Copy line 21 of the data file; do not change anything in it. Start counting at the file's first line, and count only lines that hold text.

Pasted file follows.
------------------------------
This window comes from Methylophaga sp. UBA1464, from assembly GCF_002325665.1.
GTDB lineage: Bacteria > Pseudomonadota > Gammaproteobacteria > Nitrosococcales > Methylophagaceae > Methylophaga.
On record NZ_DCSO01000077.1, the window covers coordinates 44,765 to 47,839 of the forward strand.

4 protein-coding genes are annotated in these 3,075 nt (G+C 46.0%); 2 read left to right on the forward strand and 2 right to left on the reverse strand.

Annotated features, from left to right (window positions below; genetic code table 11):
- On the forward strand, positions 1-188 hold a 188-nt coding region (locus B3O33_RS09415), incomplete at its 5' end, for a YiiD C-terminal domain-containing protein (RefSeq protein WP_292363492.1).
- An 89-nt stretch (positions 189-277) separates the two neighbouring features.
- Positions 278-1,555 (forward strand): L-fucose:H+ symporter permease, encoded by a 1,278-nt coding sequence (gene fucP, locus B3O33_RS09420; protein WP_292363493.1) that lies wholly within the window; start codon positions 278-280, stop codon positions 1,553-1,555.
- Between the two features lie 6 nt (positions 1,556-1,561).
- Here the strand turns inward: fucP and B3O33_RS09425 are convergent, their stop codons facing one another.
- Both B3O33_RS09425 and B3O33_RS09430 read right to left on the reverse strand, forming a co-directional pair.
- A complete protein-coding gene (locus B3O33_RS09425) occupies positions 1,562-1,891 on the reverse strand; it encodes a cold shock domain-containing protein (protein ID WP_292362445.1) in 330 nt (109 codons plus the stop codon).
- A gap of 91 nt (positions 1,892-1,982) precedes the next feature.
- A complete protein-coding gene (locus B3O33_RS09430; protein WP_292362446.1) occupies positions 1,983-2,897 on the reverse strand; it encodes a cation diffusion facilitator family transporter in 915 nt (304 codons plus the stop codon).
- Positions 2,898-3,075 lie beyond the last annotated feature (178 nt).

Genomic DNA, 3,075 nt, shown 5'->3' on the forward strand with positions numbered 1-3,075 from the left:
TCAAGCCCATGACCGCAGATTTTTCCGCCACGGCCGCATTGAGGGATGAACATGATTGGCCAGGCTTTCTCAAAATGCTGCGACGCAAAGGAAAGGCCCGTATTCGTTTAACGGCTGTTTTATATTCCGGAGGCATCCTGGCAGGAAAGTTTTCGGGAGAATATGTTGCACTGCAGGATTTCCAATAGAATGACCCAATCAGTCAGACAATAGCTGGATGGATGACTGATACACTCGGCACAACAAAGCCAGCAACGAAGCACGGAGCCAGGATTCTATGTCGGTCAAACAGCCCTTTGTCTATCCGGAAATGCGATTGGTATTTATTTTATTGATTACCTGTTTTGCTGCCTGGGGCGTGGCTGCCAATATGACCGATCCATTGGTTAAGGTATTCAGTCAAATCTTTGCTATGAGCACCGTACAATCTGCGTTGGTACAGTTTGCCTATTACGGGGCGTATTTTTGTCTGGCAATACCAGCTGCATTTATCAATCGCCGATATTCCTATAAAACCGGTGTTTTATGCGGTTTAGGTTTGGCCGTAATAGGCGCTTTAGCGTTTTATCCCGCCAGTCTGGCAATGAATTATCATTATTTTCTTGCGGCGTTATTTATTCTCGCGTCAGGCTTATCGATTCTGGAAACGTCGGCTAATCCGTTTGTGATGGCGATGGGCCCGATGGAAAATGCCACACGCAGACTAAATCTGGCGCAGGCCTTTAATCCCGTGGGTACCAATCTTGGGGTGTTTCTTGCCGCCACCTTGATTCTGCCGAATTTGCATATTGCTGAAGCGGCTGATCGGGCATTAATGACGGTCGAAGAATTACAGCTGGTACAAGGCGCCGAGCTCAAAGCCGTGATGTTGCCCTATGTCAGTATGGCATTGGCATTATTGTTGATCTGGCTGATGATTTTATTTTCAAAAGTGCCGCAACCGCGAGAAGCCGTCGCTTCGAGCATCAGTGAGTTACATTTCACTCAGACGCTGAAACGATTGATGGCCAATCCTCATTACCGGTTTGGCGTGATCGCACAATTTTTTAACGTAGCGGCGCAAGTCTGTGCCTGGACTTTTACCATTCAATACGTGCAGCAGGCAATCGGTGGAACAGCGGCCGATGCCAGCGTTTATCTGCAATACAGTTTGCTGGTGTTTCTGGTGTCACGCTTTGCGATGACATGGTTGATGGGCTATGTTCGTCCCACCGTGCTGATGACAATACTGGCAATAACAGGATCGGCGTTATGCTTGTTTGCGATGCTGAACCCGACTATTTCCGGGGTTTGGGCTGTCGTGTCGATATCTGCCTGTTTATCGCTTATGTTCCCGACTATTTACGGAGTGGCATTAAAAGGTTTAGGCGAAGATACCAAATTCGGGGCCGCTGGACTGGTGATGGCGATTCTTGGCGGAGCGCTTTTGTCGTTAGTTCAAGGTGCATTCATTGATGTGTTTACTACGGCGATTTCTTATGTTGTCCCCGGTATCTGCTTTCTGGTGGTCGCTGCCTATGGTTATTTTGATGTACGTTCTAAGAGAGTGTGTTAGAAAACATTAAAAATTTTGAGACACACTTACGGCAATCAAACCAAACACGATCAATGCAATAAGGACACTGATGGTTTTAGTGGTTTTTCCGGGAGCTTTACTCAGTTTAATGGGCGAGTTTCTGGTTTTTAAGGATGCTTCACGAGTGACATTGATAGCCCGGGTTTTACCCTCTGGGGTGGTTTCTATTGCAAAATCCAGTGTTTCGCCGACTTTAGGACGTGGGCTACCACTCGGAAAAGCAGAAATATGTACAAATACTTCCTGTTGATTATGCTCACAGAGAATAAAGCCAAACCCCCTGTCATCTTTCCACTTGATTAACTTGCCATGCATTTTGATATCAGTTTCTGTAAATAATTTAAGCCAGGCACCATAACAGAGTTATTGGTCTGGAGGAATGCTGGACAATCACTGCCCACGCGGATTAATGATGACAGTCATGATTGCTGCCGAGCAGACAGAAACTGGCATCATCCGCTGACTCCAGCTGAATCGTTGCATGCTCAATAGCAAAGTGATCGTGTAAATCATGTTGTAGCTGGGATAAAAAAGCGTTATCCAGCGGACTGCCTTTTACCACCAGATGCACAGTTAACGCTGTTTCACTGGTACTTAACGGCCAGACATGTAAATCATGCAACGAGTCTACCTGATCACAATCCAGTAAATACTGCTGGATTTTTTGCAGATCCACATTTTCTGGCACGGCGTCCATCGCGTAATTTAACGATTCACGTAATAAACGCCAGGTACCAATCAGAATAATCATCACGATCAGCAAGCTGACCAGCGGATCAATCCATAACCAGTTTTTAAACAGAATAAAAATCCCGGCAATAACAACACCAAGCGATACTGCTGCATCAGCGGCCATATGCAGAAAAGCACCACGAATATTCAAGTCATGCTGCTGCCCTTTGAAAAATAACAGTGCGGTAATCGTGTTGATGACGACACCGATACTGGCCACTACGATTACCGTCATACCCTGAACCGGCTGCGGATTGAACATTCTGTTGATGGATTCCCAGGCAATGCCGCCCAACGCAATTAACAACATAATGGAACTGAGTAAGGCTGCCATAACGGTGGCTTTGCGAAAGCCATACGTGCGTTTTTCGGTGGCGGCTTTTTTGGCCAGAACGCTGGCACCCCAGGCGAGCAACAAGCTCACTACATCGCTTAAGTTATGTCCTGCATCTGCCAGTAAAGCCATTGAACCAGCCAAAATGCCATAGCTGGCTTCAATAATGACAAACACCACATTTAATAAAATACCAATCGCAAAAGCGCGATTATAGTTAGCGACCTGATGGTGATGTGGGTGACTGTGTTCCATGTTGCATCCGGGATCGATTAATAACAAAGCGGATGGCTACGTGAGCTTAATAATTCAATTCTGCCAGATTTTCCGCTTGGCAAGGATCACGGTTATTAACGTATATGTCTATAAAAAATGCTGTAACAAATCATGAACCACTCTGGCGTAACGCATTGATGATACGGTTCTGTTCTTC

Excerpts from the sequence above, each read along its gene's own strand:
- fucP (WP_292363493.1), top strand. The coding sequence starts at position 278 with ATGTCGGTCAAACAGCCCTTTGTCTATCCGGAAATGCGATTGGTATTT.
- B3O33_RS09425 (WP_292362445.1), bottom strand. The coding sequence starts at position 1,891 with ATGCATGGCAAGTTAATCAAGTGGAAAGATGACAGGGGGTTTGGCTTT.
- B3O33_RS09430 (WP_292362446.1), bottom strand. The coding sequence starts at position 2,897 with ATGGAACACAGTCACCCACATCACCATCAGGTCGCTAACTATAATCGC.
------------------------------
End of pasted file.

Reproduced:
- B3O33_RS09430 (WP_292362446.1), bottom strand. The coding sequence starts at position 2,897 with ATGGAACACAGTCACCCACATCACCATCAGGTCGCTAACTATAATCGC.